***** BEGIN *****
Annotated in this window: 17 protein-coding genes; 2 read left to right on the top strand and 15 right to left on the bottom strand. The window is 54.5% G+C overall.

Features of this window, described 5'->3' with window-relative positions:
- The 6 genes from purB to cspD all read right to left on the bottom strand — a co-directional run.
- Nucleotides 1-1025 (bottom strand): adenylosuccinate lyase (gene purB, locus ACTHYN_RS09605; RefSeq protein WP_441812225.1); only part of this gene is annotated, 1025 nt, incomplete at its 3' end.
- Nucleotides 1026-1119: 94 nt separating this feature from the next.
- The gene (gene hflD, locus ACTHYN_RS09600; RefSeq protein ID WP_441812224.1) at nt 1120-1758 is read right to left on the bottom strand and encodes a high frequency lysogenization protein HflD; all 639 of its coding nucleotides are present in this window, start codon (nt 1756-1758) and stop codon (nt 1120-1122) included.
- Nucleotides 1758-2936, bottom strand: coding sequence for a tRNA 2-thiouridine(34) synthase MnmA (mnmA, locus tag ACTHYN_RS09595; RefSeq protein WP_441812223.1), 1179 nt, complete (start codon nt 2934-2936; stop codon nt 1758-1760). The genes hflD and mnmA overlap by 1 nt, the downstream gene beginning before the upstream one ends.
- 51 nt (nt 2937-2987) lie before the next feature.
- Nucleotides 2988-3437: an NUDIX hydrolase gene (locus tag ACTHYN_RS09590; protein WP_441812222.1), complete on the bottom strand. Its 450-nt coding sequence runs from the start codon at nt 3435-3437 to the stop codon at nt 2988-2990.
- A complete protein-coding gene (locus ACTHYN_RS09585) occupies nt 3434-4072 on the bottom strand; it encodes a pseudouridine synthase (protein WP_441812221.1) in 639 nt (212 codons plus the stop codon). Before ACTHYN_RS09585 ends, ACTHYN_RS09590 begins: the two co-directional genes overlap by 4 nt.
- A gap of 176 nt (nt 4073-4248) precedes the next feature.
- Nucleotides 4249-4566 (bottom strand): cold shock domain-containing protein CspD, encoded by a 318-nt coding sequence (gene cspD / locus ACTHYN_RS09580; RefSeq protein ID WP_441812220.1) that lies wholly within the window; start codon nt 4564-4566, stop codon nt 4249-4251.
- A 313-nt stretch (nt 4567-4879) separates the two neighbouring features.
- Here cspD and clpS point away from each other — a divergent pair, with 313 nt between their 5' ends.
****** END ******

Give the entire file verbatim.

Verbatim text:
Annotated in this window: 17 protein-coding genes; 2 read left to right on the top strand and 15 right to left on the bottom strand. The window is 54.5% G+C overall.

Features of this window, described 5'->3' with window-relative positions:
- The 6 genes from purB to cspD all read right to left on the bottom strand — a co-directional run.
- Nucleotides 1-1025 (bottom strand): adenylosuccinate lyase (gene purB, locus ACTHYN_RS09605; RefSeq protein WP_441812225.1); only part of this gene is annotated, 1025 nt, incomplete at its 3' end.
- Nucleotides 1026-1119: 94 nt separating this feature from the next.
- The gene (gene hflD, locus ACTHYN_RS09600; RefSeq protein ID WP_441812224.1) at nt 1120-1758 is read right to left on the bottom strand and encodes a high frequency lysogenization protein HflD; all 639 of its coding nucleotides are present in this window, start codon (nt 1756-1758) and stop codon (nt 1120-1122) included.
- Nucleotides 1758-2936, bottom strand: coding sequence for a tRNA 2-thiouridine(34) synthase MnmA (mnmA, locus tag ACTHYN_RS09595; RefSeq protein WP_441812223.1), 1179 nt, complete (start codon nt 2934-2936; stop codon nt 1758-1760). The genes hflD and mnmA overlap by 1 nt, the downstream gene beginning before the upstream one ends.
- 51 nt (nt 2937-2987) lie before the next feature.
- Nucleotides 2988-3437: an NUDIX hydrolase gene (locus tag ACTHYN_RS09590; protein WP_441812222.1), complete on the bottom strand. Its 450-nt coding sequence runs from the start codon at nt 3435-3437 to the stop codon at nt 2988-2990.
- A complete protein-coding gene (locus ACTHYN_RS09585) occupies nt 3434-4072 on the bottom strand; it encodes a pseudouridine synthase (protein WP_441812221.1) in 639 nt (212 codons plus the stop codon). Before ACTHYN_RS09585 ends, ACTHYN_RS09590 begins: the two co-directional genes overlap by 4 nt.
- A gap of 176 nt (nt 4073-4248) precedes the next feature.
- Nucleotides 4249-4566 (bottom strand): cold shock domain-containing protein CspD, encoded by a 318-nt coding sequence (gene cspD / locus ACTHYN_RS09580; RefSeq protein ID WP_441812220.1) that lies wholly within the window; start codon nt 4564-4566, stop codon nt 4249-4251.
- A 313-nt stretch (nt 4567-4879) separates the two neighbouring features.
- Here cspD and clpS point away from each other — a divergent pair, with 313 nt between their 5' ends.